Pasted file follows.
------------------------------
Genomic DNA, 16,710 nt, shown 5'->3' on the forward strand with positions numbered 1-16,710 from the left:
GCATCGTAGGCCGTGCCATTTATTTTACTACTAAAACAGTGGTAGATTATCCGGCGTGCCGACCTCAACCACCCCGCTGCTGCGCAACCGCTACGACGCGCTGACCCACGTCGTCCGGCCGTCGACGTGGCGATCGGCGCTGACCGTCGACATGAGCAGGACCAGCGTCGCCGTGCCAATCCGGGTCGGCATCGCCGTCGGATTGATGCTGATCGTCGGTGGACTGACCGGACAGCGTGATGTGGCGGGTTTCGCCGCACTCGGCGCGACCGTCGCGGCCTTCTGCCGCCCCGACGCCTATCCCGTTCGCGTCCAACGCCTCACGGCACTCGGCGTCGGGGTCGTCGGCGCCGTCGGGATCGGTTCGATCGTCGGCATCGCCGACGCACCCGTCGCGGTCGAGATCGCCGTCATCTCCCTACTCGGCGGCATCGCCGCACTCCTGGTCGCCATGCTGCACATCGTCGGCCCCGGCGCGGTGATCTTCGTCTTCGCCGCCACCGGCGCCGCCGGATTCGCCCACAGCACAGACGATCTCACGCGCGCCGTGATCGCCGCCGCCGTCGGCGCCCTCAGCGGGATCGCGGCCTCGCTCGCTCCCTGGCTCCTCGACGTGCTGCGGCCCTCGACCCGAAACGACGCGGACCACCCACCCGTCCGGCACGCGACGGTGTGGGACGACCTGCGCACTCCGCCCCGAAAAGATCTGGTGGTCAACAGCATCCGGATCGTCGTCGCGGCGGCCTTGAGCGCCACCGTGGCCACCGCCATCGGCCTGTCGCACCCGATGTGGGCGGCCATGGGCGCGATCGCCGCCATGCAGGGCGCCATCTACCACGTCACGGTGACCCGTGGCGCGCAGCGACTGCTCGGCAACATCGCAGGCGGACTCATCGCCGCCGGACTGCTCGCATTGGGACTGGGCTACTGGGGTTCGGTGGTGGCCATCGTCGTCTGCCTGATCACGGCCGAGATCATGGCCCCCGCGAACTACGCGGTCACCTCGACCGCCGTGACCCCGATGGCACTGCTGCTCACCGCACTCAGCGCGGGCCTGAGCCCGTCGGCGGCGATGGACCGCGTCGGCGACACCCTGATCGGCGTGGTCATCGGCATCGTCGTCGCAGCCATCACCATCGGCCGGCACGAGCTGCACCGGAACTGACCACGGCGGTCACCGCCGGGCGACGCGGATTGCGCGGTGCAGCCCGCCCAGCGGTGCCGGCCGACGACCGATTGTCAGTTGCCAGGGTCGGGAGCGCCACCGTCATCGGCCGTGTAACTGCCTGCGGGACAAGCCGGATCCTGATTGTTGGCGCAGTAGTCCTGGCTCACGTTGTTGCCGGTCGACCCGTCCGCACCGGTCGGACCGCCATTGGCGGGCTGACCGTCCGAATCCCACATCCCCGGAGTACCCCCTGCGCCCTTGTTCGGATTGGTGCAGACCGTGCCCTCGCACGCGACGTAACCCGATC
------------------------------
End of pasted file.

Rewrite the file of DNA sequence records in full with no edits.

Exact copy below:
Genomic DNA, 16,710 nt, shown 5'->3' on the forward strand with positions numbered 1-16,710 from the left:
GCATCGTAGGCCGTGCCATTTATTTTACTACTAAAACAGTGGTAGATTATCCGGCGTGCCGACCTCAACCACCCCGCTGCTGCGCAACCGCTACGACGCGCTGACCCACGTCGTCCGGCCGTCGACGTGGCGATCGGCGCTGACCGTCGACATGAGCAGGACCAGCGTCGCCGTGCCAATCCGGGTCGGCATCGCCGTCGGATTGATGCTGATCGTCGGTGGACTGACCGGACAGCGTGATGTGGCGGGTTTCGCCGCACTCGGCGCGACCGTCGCGGCCTTCTGCCGCCCCGACGCCTATCCCGTTCGCGTCCAACGCCTCACGGCACTCGGCGTCGGGGTCGTCGGCGCCGTCGGGATCGGTTCGATCGTCGGCATCGCCGACGCACCCGTCGCGGTCGAGATCGCCGTCATCTCCCTACTCGGCGGCATCGCCGCACTCCTGGTCGCCATGCTGCACATCGTCGGCCCCGGCGCGGTGATCTTCGTCTTCGCCGCCACCGGCGCCGCCGGATTCGCCCACAGCACAGACGATCTCACGCGCGCCGTGATCGCCGCCGCCGTCGGCGCCCTCAGCGGGATCGCGGCCTCGCTCGCTCCCTGGCTCCTCGACGTGCTGCGGCCCTCGACCCGAAACGACGCGGACCACCCACCCGTCCGGCACGCGACGGTGTGGGACGACCTGCGCACTCCGCCCCGAAAAGATCTGGTGGTCAACAGCATCCGGATCGTCGTCGCGGCGGCCTTGAGCGCCACCGTGGCCACCGCCATCGGCCTGTCGCACCCGATGTGGGCGGCCATGGGCGCGATCGCCGCCATGCAGGGCGCCATCTACCACGTCACGGTGACCCGTGGCGCGCAGCGACTGCTCGGCAACATCGCAGGCGGACTCATCGCCGCCGGACTGCTCGCATTGGGACTGGGCTACTGGGGTTCGGTGGTGGCCATCGTCGTCTGCCTGATCACGGCCGAGATCATGGCCCCCGCGAACTACGCGGTCACCTCGACCGCCGTGACCCCGATGGCACTGCTGCTCACCGCACTCAGCGCGGGCCTGAGCCCGTCGGCGGCGATGGACCGCGTCGGCGACACCCTGATCGGCGTGGTCATCGGCATCGTCGTCGCAGCCATCACCATCGGCCGGCACGAGCTGCACCGGAACTGACCACGGCGGTCACCGCCGGGCGACGCGGATTGCGCGGTGCAGCCCGCCCAGCGGTGCCGGCCGACGACCGATTGTCAGTTGCCAGGGTCGGGAGCGCCACCGTCATCGGCCGTGTAACTGCCTGCGGGACAAGCCGGATCCTGATTGTTGGCGCAGTAGTCCTGGCTCACGTTGTTGCCGGTCGACCCGTCCGCACCGGTCGGACCGCCATTGGCGGGCTGACCGTCCGAATCCCACATCCCCGGAGTACCCCCTGCGCCCTTGTTCGGATTGGTGCAGACCGTGCCCTCGCACGCGACGTAACCCGATC